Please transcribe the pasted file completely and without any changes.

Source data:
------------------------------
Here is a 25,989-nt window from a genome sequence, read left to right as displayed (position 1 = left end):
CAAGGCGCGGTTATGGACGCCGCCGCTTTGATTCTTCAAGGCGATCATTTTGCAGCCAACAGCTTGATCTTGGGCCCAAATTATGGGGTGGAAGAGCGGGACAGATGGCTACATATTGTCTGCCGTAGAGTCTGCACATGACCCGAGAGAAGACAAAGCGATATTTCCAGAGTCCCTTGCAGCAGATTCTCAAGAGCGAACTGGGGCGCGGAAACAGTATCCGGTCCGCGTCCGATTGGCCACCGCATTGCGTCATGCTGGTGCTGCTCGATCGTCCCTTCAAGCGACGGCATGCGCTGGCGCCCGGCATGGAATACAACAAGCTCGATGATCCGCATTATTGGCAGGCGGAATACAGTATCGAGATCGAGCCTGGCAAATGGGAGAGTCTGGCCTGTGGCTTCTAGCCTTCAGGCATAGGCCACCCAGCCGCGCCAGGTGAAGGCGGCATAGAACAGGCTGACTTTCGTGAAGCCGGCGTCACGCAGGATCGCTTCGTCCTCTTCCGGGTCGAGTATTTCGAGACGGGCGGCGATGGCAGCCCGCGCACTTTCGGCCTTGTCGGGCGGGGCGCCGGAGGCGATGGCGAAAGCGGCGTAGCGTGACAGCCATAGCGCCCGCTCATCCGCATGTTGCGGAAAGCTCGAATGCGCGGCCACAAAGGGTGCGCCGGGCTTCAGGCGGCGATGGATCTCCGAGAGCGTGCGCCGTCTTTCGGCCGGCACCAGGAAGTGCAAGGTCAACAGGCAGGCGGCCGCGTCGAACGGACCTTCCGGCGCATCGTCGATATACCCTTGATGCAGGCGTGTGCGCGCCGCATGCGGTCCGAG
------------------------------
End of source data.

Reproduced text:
Here is a 25,989-nt window from a genome sequence, read left to right as displayed (position 1 = left end):
CAAGGCGCGGTTATGGACGCCGCCGCTTTGATTCTTCAAGGCGATCATTTTGCAGCCAACAGCTTGATCTTGGGCCCAAATTATGGGGTGGAAGAGCGGGACAGATGGCTACATATTGTCTGCCGTAGAGTCTGCACATGACCCGAGAGAAGACAAAGCGATATTTCCAGAGTCCCTTGCAGCAGATTCTCAAGAGCGAACTGGGGCGCGGAAACAGTATCCGGTCCGCGTCCGATTGGCCACCGCATTGCGTCATGCTGGTGCTGCTCGATCGTCCCTTCAAGCGACGGCATGCGCTGGCGCCCGGCATGGAATACAACAAGCTCGATGATCCGCATTATTGGCAGGCGGAATACAGTATCGAGATCGAGCCTGGCAAATGGGAGAGTCTGGCCTGTGGCTTCTAGCCTTCAGGCATAGGCCACCCAGCCGCGCCAGGTGAAGGCGGCATAGAACAGGCTGACTTTCGTGAAGCCGGCGTCACGCAGGATCGCTTCGTCCTCTTCCGGGTCGAGTATTTCGAGACGGGCGGCGATGGCAGCCCGCGCACTTTCGGCCTTGTCGGGCGGGGCGCCGGAGGCGATGGCGAAAGCGGCGTAGCGTGACAGCCATAGCGCCCGCTCATCCGCATGTTGCGGAAAGCTCGAATGCGCGGCCACAAAGGGTGCGCCGGGCTTCAGGCGGCGATGGATCTCCGAGAGCGTGCGCCGTCTTTCGGCCGGCACCAGGAAGTGCAAGGTCAACAGGCAGGCGGCCGCGTCGAACGGACCTTCCGGCGCATCGTCGATATACCCTTGATGCAGGCGTGTGCGCGCCGCATGCGGTCCGAG